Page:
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Herman Miller Select 2011 Edition

What's In It For You

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Product Story

We've always loved the sleek elegance of George Nelson's tray table. To update the look of the mid-century original, done in walnut or teak veneer, we used white ash, finished with a process that arrests the wood in its natural, freshly cut state. The resulting color is a creamy white that resists yellowing over time.

A brushed stainless steel column and black umber steel legs support the tray top. The top is also available as a tray only. The table stands 17 inches high; the tray top is 18 inches in diameter. As with the original, the 2011 Select edition is presented in a special take-home container about the size of a pizza box.

The inlay design juxtaposes walnut and santos palisander veneers in each diamond shape. Five-ply veneer construction, with inner plies of bay poplar, ensures the top remains stable through changes in humidity and years of use.

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Easy Assembly

Assembling the Tray Table is simple. Start by interlocking the two leg sections and the column. Next, insert the tension rod through the bottom of the column, hooking the three interlocking sections together. Finally, turn the threaded end of the tension rod into the "spider" attached to the underside of the top.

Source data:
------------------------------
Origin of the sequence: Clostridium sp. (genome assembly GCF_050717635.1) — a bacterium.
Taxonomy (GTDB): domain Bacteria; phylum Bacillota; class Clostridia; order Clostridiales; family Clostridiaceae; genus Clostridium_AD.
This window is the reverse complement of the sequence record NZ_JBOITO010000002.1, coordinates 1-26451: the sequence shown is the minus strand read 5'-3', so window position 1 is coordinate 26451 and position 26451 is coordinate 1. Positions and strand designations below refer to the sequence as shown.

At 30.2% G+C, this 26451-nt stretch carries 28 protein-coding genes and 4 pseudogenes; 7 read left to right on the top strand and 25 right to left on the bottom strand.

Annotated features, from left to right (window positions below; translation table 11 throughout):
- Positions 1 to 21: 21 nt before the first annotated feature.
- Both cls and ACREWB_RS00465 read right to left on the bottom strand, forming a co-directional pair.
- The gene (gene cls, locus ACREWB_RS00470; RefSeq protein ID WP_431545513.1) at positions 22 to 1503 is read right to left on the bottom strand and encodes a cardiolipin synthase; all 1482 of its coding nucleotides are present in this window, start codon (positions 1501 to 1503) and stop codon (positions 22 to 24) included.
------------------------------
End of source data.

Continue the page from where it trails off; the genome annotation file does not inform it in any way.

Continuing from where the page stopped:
Design Story

Nelson Tray Table

This limited-edition tray table was inspired by George Nelson's mid-century masterpiece, the Flock of Butterflies clock. Manufactured in polished aluminum with a design meant to evoke butterflies in flight, the clock was first shown in a 1962 collection displayed at the Chicago Merchandise Mart and called Clocks Ahead of Time.

Nelson Tray Table

George Nelson

George Nelson was always ahead of timeā€”his and ours. From the practicality of Storagewall to the whimsy of a marshmallow sofa and coconut chair, Nelson was always looking ahead. The versatile and streamlined tray table, which looked nothing like the "occasional tables" present in most mid-century American homes, was another step he took in leading the way into modern design.

George Nelson
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